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What’s so wrong with “Most Likes” contests?

Many businesses know that social media marketing is the way to go in the golden age of technology. In the light of the many online contests targeted at the social media crowd, a rising (and dangerous) phenomenon is clear – are people resorting to buying likes online?

How online contests work:


Many online contests steered towards social media marketing take the easy route. The determining factor of picking a winner has to be undisputable, easily identifiable and transparent in the process. A clear way out would be to decide via the most likes on a photo or a post.

How it should not work:



With so many websites offering really cheap and competitive prices for buying of likes, it rigs the entire system. Contestants may resort to buying likes to boost their chances in winning an online competition.

Is it worth it?


How much can ‘likes’ cost? With the promise to deliver within hours, they offer an almost instantaneous way to victory. To some, it has become a form of investment. Unless the prizes are not worth the cost of the likes you buy, you are guaranteed to gain from this unscrupulous mean.

Who gets hurt?


Marketers who are responsible to run such contests are often blamed in the limelight. After all, it is almost seen as a way of promoting these unethical acts by propagating winners when they know (or at least, suspect) that dishonesty is prevalent. This also puts marketers in a difficult position – it may be easy to spot fake likes but it will not be easy to dispute it, on a case-by-case basis. If you remove the ‘most likes’ mechanism and disqualify people who buy likes, what difference will it make if someone were to buy likes for their competitors to get them ousted from the contest? It is an endless vicious cycle that really depends on one’s integrity.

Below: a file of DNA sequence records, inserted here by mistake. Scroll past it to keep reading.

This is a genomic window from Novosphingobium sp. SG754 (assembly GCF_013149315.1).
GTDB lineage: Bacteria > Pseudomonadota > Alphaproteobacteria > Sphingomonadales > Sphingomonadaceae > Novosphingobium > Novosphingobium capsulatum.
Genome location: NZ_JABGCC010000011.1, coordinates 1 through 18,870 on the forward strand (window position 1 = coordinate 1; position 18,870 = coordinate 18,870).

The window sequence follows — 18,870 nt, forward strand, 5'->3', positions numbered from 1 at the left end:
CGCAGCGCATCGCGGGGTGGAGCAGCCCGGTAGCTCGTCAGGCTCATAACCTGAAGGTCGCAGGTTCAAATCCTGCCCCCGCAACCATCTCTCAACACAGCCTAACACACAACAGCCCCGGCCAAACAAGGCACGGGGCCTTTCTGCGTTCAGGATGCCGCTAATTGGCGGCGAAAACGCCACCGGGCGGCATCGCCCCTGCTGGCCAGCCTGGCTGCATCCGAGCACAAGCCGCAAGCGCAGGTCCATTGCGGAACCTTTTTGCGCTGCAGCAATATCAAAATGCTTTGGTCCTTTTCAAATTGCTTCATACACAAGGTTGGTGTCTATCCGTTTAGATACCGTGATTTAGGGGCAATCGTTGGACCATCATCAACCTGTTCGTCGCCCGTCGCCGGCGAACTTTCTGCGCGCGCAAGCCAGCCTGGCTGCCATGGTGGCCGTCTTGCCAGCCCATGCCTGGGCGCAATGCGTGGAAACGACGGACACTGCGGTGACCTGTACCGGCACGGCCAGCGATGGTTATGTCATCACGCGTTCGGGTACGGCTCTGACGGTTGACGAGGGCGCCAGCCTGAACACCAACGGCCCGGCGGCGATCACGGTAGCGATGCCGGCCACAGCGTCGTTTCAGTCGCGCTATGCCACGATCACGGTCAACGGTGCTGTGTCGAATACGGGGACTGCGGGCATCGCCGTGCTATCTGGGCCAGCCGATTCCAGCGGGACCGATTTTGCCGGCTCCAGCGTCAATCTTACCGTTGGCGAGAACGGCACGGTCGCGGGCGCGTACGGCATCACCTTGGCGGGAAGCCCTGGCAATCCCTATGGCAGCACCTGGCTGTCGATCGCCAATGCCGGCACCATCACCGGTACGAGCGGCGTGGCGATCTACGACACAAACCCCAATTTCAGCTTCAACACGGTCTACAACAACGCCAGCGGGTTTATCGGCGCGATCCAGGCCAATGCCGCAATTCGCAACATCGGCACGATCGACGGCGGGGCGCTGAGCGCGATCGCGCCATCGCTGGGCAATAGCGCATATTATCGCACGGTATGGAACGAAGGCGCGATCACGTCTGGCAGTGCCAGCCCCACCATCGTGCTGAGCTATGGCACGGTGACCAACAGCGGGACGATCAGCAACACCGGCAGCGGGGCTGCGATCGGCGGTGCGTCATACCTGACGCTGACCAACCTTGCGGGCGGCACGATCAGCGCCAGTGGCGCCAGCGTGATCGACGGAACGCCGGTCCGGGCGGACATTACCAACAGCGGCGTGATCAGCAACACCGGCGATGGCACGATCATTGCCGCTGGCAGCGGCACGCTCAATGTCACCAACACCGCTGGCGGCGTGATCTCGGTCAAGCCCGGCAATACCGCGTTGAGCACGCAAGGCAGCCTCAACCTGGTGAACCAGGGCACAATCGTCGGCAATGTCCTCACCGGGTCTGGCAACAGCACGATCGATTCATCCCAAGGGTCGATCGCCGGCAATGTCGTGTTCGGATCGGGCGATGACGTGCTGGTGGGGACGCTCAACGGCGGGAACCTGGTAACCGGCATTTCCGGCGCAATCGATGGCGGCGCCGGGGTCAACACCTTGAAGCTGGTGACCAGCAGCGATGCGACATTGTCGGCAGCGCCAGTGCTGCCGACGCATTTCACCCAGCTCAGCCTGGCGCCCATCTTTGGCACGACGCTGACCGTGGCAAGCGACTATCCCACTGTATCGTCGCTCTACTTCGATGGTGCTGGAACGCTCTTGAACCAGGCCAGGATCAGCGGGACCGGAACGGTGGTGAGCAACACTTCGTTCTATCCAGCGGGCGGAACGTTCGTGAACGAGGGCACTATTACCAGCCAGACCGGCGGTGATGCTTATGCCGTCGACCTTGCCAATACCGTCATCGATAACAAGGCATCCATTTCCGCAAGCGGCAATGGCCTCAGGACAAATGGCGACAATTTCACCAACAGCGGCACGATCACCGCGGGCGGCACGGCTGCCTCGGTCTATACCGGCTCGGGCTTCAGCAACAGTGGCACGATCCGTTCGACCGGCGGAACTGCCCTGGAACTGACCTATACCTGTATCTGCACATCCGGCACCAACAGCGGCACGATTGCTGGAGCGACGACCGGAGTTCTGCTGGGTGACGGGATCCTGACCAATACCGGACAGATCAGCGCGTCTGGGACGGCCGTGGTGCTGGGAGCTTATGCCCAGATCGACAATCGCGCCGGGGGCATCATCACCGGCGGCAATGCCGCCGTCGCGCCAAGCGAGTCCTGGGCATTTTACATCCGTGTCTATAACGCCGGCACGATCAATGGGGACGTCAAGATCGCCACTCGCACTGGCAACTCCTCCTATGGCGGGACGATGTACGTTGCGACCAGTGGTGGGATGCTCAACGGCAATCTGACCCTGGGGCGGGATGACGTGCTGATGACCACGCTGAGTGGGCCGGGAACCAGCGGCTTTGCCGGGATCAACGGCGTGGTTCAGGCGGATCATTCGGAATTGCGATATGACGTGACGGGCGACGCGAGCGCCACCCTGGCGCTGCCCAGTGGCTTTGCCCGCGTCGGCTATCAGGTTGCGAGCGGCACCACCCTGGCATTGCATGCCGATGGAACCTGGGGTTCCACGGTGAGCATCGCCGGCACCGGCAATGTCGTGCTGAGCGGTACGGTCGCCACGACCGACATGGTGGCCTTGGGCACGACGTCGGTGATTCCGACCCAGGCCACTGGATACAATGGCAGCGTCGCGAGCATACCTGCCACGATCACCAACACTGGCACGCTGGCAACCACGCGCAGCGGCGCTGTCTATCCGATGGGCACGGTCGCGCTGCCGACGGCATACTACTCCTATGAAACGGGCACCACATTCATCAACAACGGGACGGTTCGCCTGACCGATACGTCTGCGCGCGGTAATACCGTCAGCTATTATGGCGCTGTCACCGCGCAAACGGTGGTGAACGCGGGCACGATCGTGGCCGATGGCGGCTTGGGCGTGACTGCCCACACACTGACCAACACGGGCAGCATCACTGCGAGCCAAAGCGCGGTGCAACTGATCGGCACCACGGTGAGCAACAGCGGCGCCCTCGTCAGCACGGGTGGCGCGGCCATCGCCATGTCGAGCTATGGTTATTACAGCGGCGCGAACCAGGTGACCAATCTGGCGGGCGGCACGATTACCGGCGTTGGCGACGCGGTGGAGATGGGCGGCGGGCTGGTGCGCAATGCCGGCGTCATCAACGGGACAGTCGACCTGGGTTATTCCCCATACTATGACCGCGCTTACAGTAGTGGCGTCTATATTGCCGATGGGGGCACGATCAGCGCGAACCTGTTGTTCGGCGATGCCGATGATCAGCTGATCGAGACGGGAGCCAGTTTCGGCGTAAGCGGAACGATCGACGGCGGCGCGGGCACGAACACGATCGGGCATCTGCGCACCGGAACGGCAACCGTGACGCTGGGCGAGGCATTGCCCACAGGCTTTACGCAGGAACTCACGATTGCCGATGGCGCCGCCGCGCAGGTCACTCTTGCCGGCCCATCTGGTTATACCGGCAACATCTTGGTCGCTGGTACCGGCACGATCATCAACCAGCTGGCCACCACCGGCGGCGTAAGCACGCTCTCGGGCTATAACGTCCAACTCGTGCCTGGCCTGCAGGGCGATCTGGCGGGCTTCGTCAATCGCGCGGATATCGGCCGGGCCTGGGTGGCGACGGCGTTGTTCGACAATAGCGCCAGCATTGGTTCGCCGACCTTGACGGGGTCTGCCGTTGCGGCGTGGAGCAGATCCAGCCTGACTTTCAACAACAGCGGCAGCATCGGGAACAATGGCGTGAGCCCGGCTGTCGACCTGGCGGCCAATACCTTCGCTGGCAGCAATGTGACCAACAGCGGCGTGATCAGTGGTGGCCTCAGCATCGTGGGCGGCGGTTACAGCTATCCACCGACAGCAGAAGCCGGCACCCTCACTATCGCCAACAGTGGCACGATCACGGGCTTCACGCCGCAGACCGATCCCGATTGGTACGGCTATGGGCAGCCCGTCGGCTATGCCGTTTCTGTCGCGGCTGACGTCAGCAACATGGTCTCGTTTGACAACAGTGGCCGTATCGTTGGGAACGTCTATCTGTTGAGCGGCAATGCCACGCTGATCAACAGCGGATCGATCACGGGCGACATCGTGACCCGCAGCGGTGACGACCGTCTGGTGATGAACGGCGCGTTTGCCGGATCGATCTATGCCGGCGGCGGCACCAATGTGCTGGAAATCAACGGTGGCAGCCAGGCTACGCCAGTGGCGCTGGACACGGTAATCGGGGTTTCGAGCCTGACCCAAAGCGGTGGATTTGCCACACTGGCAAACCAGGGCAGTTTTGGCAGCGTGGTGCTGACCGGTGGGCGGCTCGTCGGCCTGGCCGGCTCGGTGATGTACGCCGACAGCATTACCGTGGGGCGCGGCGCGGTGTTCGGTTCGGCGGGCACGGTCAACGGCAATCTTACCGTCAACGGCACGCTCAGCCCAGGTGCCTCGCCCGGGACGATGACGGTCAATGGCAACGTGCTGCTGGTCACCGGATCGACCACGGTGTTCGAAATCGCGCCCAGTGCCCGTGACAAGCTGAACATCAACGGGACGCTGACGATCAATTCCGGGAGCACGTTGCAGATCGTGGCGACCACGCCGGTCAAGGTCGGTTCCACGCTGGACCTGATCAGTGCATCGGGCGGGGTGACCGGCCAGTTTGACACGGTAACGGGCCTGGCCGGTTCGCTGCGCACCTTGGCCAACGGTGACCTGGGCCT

Contestants who value honesty will definitely feel the unjust in this. This may change the game for people who know they will never stand a chance to others in terms of likes.

What can be done?


Since we know that this mechanism can be rigged, and popularity can be manipulated online, there is a need to change the existing system. Some contests still go by the soft way – commenting or sharing their reasons to win the contest with the best story/comment wins. Such a way may not be as viral or stimulating than what ‘most likes’ would achieve, but it awards the rightful winner of a contest, one with sincerity. Another way would be by a 50-50 weightage, one that does not solely rely on number of likes. However this will then raise the question of transparency in the deciding winning factor. There is the opportunity cost involved and it ultimately depends on the goals that are set to achieve from these online contests.

“If it’s not right, don’t do it.”

With the virtual world a business field, it becomes an intricate task to juggle the ethics and essential goals. While it is hard for both to co-exist, it is time for the internet to be a better place for all.

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